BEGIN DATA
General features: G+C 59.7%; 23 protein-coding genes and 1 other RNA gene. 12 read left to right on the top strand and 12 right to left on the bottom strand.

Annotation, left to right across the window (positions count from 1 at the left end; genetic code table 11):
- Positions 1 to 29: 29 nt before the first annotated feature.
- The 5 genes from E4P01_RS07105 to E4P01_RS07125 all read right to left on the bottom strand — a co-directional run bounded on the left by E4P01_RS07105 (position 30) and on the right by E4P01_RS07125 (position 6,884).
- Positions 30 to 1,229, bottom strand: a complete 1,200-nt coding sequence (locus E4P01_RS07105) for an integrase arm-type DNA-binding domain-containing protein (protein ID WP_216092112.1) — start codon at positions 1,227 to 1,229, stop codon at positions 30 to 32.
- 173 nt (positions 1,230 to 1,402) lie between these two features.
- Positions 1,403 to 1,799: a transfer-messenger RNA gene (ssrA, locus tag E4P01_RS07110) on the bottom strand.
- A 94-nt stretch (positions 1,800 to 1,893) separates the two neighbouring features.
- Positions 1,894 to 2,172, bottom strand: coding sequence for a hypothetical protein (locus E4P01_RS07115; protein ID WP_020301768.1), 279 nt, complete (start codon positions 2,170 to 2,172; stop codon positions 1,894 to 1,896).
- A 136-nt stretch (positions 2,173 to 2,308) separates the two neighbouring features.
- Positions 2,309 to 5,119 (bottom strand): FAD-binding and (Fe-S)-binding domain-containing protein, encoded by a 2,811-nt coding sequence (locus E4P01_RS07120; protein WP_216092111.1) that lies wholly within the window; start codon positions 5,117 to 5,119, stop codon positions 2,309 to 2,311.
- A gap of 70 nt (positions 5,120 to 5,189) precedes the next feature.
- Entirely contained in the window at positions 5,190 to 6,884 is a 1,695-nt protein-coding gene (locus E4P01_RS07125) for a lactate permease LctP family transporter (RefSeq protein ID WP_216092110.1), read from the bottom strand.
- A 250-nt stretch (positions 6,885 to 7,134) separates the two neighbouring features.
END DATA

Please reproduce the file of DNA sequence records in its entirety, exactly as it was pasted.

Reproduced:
General features: G+C 59.7%; 23 protein-coding genes and 1 other RNA gene. 12 read left to right on the top strand and 12 right to left on the bottom strand.

Annotation, left to right across the window (positions count from 1 at the left end; genetic code table 11):
- Positions 1 to 29: 29 nt before the first annotated feature.
- The 5 genes from E4P01_RS07105 to E4P01_RS07125 all read right to left on the bottom strand — a co-directional run bounded on the left by E4P01_RS07105 (position 30) and on the right by E4P01_RS07125 (position 6,884).
- Positions 30 to 1,229, bottom strand: a complete 1,200-nt coding sequence (locus E4P01_RS07105) for an integrase arm-type DNA-binding domain-containing protein (protein ID WP_216092112.1) — start codon at positions 1,227 to 1,229, stop codon at positions 30 to 32.
- 173 nt (positions 1,230 to 1,402) lie between these two features.
- Positions 1,403 to 1,799: a transfer-messenger RNA gene (ssrA, locus tag E4P01_RS07110) on the bottom strand.
- A 94-nt stretch (positions 1,800 to 1,893) separates the two neighbouring features.
- Positions 1,894 to 2,172, bottom strand: coding sequence for a hypothetical protein (locus E4P01_RS07115; protein ID WP_020301768.1), 279 nt, complete (start codon positions 2,170 to 2,172; stop codon positions 1,894 to 1,896).
- A 136-nt stretch (positions 2,173 to 2,308) separates the two neighbouring features.
- Positions 2,309 to 5,119 (bottom strand): FAD-binding and (Fe-S)-binding domain-containing protein, encoded by a 2,811-nt coding sequence (locus E4P01_RS07120; protein WP_216092111.1) that lies wholly within the window; start codon positions 5,117 to 5,119, stop codon positions 2,309 to 2,311.
- A gap of 70 nt (positions 5,120 to 5,189) precedes the next feature.
- Entirely contained in the window at positions 5,190 to 6,884 is a 1,695-nt protein-coding gene (locus E4P01_RS07125) for a lactate permease LctP family transporter (RefSeq protein ID WP_216092110.1), read from the bottom strand.
- A 250-nt stretch (positions 6,885 to 7,134) separates the two neighbouring features.